The diplomatic relations between Nepal and India have come under considerable strain recently. Addressing the Kalapani territory dispute between Nepal and India, Prime Minister of Nepal KP Sharma Oli gave a statement saying it will retrieve the territory surrounding Kapalni river through dialogue, from the Indian Government.
The Kalapani issue refers to a border dispute between Nepal and India since decades. Kalapani territory refers to the area which constitutes as the basin of the river Kalapani. It is a headwater of the river Kali, which forms the border between the two countries. The Indian government administers the territory and locally, the Uttarakhand state government. Nepal claims the region was under its administration and was occupied by the Indian Army through deceit. The strains exacerbated when India inaugurated the Lipulekh Pass, which serves as a link to Kailas-Manasarovar. Although Nepal has been claiming the territory since 1983, it raised objections to India’s initiative of breaching diplomatic understanding previously agreed upon.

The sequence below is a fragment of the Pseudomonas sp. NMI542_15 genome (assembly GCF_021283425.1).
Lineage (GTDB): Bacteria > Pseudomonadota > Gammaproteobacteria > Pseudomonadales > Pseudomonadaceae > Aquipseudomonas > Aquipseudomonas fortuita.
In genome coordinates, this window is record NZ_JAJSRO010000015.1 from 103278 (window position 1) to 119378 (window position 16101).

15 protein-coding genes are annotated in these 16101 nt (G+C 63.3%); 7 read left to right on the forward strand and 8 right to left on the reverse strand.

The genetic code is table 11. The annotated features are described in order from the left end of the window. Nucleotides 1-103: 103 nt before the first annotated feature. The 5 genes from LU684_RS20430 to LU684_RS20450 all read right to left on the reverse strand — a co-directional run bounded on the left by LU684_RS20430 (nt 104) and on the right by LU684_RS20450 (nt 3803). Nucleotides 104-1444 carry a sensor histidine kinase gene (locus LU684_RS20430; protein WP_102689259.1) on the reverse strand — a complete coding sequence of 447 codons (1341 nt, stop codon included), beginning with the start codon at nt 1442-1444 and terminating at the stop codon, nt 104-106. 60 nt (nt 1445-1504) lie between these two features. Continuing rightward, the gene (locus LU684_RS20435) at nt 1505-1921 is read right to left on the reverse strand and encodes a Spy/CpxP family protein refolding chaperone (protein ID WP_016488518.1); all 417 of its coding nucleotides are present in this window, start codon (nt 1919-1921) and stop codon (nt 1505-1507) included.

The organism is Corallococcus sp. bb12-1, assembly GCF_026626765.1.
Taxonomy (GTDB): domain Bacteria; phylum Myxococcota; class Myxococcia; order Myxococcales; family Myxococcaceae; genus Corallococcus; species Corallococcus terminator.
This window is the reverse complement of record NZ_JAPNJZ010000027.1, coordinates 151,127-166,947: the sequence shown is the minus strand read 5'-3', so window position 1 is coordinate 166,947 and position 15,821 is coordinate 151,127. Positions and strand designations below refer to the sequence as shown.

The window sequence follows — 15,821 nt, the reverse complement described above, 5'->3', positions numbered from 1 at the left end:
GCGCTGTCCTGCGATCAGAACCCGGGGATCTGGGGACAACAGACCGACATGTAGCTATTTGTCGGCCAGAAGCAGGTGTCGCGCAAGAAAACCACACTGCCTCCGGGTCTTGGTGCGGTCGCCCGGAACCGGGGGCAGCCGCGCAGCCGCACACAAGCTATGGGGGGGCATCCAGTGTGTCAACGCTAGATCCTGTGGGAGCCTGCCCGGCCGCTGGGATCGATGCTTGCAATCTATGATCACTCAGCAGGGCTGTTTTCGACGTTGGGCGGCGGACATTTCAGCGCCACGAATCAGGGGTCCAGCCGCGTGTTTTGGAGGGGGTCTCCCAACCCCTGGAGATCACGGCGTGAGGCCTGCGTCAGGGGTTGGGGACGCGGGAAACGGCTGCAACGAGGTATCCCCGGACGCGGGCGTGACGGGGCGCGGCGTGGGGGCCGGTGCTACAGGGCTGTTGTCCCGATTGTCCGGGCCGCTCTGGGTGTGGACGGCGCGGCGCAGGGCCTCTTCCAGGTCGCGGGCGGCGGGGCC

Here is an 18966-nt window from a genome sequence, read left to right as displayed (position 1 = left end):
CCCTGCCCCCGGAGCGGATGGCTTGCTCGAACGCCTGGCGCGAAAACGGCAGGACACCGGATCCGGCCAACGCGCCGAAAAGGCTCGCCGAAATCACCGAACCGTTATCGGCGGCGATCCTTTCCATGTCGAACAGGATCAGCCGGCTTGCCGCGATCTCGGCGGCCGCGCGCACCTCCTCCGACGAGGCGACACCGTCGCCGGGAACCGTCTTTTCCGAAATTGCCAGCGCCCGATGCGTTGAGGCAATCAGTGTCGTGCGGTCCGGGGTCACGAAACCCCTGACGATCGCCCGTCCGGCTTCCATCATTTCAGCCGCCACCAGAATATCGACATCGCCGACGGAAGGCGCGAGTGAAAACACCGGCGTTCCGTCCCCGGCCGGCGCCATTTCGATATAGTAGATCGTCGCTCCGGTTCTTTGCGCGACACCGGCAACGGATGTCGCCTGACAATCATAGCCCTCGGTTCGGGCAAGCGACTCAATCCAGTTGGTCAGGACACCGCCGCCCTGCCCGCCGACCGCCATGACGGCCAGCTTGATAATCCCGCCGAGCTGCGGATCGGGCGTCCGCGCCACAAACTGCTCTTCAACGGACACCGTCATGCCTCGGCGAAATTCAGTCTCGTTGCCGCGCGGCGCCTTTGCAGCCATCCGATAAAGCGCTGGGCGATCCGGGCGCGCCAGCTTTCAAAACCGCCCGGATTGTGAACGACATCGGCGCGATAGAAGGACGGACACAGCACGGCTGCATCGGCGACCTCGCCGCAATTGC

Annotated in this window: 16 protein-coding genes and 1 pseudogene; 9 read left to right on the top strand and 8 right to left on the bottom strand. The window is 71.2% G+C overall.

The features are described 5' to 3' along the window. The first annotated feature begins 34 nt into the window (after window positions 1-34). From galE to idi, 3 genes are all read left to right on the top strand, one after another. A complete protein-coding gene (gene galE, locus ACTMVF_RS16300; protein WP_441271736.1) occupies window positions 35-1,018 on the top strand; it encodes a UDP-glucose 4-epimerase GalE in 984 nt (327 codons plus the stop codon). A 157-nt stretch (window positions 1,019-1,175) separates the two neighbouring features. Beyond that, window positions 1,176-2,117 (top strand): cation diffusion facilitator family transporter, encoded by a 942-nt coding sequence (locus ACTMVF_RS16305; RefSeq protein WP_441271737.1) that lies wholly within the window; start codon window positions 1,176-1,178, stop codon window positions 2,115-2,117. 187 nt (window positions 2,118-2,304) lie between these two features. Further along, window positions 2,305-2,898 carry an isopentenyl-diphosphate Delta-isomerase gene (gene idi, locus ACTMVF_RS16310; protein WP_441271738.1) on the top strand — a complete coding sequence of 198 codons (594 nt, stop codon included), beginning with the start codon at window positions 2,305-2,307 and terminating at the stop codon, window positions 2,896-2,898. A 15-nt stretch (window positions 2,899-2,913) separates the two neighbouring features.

Nepal’s parliament put forward a proposal to design a new map, recently in the spur of the inauguration of the Lipulekh Pass in the disputed territory. According to their diplomats, the region lies in Dharchula district, Sudurpashchim Pradesh. The new map included the areas of Lipulekh, Kalapni and Limpiyadhura. The unusual promptitude observed by revealing a new plan has raised a lot of questions.
The accusations directed to India have been that of occupying portions of land since the Sino-Indian war when the Indian Army was given permits to station their camps in the Nepalese territory. Nepalese government claims the Army never withdrew its camps and eventually gained control, which is a breach of diplomatic understanding.
How We See It
Since Nepal led claims on the territory, a joint committee has been steering the issue since 1998. But the efforts are to no avail. Indian diplomats have put forward assertions that the territory has been an intrinsic part of Uttarakhand, India, documents and confirmation of which date back to the 1830s. The recent Lipulekh Pass serves as a crucial development in the area and hence would help in commercialisation, claims the government. It falls under the Pithoragarh district, Uttarakhand, which was an active area to navigate through during the Sino-Indian war. The war eventually led to the closing of the Lipulekh Pass.
Indian government accords that such dire initiatives by Nepal would prove detrimental to a pragmatic approach to border disputes.